Long before Black Swan, Natalie Portman was making some daring choices. Her bravado as the stripper in Closer and her delicately-directed short for New York, I Love You would be enough to signal an adventurous career. And in The Other Woman she creates sympathy for a truly idiosyncratic character. Emilia was a pregnant mistress turned wife, then grieving mother when her infant died. You can feel a big “But ...” coming here. Don Roos’ misbegotten screenplay and muddled direction are so hopeless all you can do is wonder “Who are these people?”
You’re never sure what drives Emilia. When we meet her she is being irrationally harsh while picking up her young stepson from his Manhattan school, and we can assume she’s taking out her grief on him. But who gives ice cream to a lactose-intolerant child on the guess that his mother is imagining his condition? Even if she’s right, that’s crueler and more callous than Emilia is meant to be.
Her husband, Jack (Scott Cohen), is a weakling who was somehow willful enough to leave his wife. And the ex-wife, Carolyn (Lisa Kudrow), is such an over-the-top harridan she makes caricatures seem real. Here is a woman who blurts out her son’s failure to get into private schools, as an attack on his father, while the poor kid listens. He’s her son, doesn’t she know he can hear? Even as a portrait of self-absorbed grown-ups, The Other Woman is beyond believable.
It’s easy to see why the film languished after its premiere at the Toronto Film Festival in 2009 under its original title, Love and Other Impossible Pursuits. Latching into Portman’s awards-buzz moment, The Other Woman premiered on-demand on Saturday and will be released in theaters on Feb. 4th.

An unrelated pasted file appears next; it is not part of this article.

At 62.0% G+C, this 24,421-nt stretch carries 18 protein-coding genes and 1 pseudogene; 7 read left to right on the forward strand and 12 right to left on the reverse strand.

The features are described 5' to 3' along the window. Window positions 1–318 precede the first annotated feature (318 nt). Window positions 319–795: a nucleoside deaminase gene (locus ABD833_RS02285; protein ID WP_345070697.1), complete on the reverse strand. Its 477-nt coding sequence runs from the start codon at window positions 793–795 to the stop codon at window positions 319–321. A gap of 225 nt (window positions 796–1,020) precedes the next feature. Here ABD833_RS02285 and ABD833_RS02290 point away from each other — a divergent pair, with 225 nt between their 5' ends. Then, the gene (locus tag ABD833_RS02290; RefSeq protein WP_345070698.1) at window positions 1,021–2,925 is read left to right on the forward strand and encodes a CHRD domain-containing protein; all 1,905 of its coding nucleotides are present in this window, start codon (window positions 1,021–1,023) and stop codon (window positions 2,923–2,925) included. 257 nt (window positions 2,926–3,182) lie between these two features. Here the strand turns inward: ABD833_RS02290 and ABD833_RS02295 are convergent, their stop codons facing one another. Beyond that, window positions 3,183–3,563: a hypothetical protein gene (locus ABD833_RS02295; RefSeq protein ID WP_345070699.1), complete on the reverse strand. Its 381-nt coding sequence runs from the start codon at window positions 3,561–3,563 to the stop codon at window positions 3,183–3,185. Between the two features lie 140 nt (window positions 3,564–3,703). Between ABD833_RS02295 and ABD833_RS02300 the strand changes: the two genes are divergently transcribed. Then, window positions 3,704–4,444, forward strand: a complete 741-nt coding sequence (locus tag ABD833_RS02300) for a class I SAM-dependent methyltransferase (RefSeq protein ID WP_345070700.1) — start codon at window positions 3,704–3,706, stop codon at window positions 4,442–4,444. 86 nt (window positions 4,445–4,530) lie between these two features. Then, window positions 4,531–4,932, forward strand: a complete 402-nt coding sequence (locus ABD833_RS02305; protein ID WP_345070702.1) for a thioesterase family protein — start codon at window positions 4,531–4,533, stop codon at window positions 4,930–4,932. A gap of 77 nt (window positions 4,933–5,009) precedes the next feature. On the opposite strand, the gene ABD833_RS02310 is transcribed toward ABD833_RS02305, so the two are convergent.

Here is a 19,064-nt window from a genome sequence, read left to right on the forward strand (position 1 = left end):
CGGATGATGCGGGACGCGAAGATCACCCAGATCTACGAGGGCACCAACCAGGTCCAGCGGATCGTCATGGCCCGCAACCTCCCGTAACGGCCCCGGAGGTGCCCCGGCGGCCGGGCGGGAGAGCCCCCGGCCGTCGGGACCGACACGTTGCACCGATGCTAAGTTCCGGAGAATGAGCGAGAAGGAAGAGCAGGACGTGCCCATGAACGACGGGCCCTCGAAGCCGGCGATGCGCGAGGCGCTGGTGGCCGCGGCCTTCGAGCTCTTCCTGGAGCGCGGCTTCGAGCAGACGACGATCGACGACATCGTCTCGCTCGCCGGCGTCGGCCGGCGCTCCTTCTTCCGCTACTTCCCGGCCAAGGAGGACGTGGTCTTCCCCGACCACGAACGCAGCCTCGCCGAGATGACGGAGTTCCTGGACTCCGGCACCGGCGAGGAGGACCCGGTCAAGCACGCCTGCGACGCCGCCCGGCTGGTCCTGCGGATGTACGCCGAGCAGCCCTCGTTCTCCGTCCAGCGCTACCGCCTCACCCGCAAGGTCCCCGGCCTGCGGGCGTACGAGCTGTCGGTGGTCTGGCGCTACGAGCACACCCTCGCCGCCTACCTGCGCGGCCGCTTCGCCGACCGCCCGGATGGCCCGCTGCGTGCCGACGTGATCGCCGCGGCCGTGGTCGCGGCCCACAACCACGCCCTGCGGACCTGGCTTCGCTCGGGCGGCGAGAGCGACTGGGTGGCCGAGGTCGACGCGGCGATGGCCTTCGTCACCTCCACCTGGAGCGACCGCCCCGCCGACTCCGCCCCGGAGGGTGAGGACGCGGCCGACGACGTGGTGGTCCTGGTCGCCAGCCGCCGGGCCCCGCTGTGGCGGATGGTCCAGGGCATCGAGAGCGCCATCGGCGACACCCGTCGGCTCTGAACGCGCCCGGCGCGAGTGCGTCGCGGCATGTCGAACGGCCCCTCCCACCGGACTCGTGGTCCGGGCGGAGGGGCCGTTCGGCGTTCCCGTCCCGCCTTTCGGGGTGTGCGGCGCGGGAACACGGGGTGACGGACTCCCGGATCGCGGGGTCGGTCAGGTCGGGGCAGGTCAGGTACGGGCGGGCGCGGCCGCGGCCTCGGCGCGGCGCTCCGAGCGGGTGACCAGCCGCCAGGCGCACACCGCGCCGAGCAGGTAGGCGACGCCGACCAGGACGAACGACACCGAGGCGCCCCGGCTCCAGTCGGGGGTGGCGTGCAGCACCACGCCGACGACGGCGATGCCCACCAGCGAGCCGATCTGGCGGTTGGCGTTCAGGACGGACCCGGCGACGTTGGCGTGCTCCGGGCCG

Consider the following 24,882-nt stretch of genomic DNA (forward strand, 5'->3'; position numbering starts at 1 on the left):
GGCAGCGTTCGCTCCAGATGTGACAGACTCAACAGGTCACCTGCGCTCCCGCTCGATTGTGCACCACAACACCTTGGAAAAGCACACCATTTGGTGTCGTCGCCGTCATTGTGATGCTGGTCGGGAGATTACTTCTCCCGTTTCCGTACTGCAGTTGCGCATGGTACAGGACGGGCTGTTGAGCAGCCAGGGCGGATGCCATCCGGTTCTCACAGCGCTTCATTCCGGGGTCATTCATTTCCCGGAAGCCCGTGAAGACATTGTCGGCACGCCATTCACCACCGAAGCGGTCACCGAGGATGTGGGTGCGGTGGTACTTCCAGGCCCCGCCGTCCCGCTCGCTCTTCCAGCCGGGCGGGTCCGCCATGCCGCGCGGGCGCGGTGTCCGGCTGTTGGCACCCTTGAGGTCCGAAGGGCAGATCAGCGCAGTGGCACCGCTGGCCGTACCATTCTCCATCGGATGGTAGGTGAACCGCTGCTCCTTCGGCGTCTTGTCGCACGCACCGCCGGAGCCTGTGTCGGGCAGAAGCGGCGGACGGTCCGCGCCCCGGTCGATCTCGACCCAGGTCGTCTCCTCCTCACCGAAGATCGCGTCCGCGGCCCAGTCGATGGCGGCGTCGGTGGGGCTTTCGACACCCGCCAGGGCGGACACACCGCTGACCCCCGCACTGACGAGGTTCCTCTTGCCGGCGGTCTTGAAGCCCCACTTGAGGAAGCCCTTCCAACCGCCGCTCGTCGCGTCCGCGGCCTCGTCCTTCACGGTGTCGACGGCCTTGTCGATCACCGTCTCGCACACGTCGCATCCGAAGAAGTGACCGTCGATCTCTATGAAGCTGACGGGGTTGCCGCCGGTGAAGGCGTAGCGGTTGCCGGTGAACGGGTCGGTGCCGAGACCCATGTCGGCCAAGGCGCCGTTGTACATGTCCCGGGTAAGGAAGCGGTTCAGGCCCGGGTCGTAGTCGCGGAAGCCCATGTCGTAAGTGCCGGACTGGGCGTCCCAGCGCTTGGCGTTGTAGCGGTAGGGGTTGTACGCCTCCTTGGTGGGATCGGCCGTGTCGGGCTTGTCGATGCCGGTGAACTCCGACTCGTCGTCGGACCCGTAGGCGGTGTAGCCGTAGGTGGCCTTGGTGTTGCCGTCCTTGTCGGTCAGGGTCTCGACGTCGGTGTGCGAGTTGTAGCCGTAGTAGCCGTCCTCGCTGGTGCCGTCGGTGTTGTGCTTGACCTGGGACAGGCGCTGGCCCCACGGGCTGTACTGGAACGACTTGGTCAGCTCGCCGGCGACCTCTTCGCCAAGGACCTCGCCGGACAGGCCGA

It’s harder to see how Roos, the clever writer/director of The Opposite of Sex, and the co-creator of Kudrow’s brilliantly witty web series Web Therapy, could have gone so wrong. There could be a clue in the film’s source, Ayelet Waldman’s novel, which reviews describe as having a dark-comic edge about its characters. That would at least explain what Roos might be trying for, and what the film, with its earnest and realistic direction, totally misses.
As for the not-so-burning but inevitable question of how this clunker might influence Portman’s Oscar chances? I’d guess not at all. Voters aren’t likely to count this teeny film as a big failure, and they’re even less likely to watch it. If they do watch, they’ll see a performance that reinforces Portman’s remarkable strength on screen. Emilia is both wrong-headed and touching, and she’s hiding a guilt-ridden secret that Portman handles with much more subtlety than this clumsy screenplay deserves.